Normally raspberry juice is so strong that it needs sweet to mellow it out. Incredibly enough, spicy will also do the trick! Who knew!

Can’t wait to unleash this on my daughters, who were both in bed by the time I had this all figured out.

I made my own raspberry juice – using frozen raspberries and blending them with water. In some locations you can get red raspberry juice easily, if so and it’s tart, go for it! In my town, not a possibility. you can find the recipe below.

Kid-o-metre ?/5 will keep you posted, my niece who is a teen loved it.
Taste: 5/5 
wow even my hubby liked it!
Simplicity: 4/5  
One recipes to make. One ingredient to find.
Ingredient finding: 5/5
 Red pepper jelly can substitute, making this easy to find all the ingredients for if you have internet and a credit card.


 Raspberry Juice
Ingredients:

1 bag frozen raspberries
2 cups water
1 tbsp citric acid

Heat berries in water to boiling. Turn down and simmer 10 minutes. Strain and press to get all juice out of berries. Add citric acid and stir to mix well. Store in fridge or pour into ice cube trays and freeze for later use.


Beetle Juice

It is said that some beetles have orangish blood. Since this next drink blends the bite of habanero peppers with the sweetness of cranberry and orange, I thought the name fitting. One may say that all drinks named this should be black and white, or that if one asked three times for this shooter, some ghoulish creature will appear and make your life miserable (or is that the cat in the hat?), so if you decide you want a third dose of this great halloween shooter – maybe ask for it by it’s scientific name: Coleoptera juice.

Ingredients:
  • 1 1/2 oz cranberry juice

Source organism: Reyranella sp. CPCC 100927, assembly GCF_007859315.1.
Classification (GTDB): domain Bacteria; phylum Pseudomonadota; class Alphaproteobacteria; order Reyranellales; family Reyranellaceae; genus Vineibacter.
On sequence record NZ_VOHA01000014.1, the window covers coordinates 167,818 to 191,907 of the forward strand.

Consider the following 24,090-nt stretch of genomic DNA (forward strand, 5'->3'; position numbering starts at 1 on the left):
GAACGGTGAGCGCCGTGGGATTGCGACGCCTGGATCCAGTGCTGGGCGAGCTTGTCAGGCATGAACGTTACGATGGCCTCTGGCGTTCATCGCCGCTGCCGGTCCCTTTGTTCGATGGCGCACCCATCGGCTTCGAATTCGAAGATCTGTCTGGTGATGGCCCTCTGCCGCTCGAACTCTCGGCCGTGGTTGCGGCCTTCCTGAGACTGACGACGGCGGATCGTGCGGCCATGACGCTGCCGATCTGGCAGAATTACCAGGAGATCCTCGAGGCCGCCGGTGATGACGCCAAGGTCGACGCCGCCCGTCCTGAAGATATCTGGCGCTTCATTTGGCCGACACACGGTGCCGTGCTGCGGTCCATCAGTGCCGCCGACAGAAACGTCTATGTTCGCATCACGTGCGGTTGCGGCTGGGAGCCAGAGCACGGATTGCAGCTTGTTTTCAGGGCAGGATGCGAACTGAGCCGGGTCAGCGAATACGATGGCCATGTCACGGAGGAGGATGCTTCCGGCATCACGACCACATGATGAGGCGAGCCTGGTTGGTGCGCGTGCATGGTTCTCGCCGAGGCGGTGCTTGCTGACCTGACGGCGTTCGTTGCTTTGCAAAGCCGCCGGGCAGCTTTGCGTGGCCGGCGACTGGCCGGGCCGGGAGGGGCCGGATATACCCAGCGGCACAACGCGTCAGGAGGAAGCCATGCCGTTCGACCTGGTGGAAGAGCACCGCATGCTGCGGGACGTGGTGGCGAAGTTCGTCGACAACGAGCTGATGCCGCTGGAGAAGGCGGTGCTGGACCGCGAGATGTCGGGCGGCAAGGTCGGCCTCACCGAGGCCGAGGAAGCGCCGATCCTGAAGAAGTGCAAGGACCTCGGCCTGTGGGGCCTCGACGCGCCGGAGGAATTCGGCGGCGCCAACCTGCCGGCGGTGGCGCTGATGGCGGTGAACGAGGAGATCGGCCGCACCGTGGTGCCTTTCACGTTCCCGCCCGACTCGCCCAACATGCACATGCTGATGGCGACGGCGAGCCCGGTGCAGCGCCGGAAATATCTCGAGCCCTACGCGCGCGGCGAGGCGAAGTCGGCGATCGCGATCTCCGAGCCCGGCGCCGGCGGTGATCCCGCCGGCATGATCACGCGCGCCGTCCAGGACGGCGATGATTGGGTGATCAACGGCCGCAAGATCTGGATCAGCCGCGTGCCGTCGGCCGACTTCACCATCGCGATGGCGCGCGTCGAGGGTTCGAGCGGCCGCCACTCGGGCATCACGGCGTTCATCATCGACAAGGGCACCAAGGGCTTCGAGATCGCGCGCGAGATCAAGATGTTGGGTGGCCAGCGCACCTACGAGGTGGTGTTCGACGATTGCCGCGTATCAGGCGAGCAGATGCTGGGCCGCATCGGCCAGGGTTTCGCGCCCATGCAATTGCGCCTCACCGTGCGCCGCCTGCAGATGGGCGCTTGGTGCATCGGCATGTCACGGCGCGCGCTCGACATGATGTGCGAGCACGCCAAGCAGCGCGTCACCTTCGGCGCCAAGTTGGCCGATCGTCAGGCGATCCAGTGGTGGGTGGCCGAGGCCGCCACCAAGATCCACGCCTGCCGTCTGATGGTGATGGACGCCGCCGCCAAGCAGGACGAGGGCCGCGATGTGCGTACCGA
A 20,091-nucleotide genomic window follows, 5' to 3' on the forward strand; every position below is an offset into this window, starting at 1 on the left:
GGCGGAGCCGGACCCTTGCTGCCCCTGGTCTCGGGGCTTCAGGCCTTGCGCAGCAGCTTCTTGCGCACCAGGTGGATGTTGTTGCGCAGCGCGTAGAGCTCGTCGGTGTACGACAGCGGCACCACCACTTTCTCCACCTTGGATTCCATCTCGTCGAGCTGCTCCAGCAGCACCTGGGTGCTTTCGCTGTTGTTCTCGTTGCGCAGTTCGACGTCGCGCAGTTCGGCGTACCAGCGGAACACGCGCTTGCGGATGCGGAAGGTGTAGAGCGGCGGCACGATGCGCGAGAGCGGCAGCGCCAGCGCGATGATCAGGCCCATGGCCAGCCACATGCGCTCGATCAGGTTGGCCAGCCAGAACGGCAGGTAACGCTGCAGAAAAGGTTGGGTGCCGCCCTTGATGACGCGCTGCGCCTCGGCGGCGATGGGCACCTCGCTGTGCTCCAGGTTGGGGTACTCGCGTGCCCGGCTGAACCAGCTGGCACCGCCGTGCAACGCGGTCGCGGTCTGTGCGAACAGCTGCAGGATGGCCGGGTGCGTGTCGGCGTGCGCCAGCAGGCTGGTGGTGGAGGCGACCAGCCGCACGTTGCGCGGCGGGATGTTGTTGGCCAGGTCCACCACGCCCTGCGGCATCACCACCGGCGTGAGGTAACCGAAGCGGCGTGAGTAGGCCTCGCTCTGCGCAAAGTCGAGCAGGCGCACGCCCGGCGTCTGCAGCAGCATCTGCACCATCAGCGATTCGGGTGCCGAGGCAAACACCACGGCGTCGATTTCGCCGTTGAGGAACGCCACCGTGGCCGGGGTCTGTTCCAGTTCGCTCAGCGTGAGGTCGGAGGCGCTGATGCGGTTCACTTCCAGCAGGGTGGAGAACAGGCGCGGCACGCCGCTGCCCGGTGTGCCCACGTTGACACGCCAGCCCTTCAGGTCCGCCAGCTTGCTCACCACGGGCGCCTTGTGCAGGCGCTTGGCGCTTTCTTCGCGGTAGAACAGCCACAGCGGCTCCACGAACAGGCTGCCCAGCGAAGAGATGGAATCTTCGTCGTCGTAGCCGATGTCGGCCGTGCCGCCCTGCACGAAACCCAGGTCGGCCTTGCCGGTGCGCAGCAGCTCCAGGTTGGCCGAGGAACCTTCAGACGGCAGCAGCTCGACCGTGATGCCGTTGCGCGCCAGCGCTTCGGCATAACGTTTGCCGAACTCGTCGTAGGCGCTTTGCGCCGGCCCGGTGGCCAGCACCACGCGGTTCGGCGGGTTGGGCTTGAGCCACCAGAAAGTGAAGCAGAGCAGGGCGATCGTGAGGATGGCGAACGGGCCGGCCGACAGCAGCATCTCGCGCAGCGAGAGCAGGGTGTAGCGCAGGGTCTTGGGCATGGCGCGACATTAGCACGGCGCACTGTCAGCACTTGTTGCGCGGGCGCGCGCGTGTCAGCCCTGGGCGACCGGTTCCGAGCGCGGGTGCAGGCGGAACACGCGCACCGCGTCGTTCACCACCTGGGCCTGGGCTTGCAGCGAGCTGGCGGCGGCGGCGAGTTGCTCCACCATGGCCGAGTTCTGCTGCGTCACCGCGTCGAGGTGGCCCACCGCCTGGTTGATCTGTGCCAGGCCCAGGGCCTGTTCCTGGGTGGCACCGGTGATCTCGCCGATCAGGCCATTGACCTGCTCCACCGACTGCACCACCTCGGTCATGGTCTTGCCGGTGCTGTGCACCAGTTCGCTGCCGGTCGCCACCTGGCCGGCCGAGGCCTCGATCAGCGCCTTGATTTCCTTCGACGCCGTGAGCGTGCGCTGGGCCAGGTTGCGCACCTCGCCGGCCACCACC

• 1/2 oz concentrated frozen orange juice
  • 1 tsp habanero jelly (the red stuff)
Procedure:

Mix all ingredients in a cocktail mixer with 2-3 ice cubes. Shake well to blend in jelly, strain into two shot glasses (1 oz each) or test tubes.

My thoughts:

Habenaro Jelly is the key ingredient in this recipe, but I can’t tell you where to buy it because I am lucky enough to have a super jelly making friend who keeps me topped up every christmas. The one jar often lasts our “non-spicy” family for the full year. There are plenty of recipes for DIY habenaro jelly, I would recommend one that keeps to simple ingredients without any added flavouring components – like on Food52 or My Pantry Shelf. Epicure makes a decent red pepper jelly, that can substitute for the real thing in a pinch.

My spice lovin’ niece and her mom both enjoyed this one. While I am not a fan of super hot flavours, this is a more gentle drink due to the sweetness of the cranberry. The spice is a slow burn that creeps up, so again if you have more than one… beware!

Kid-o-metre 3/5 older kid drink, the sweetness hits first then the spice.
Taste: 4/5 
some in my family are not fans of spicy concoctions. what are your thoughts?
Simplicity: 4/5  
If you can find the jelly, it’s a cinch to make.
Ingredient finding: 4/5 
When I find the jelly anywhere other than in my kitchen, I’ll let you know where to buy it!

Stay tuned for new halloween creations in next ten days!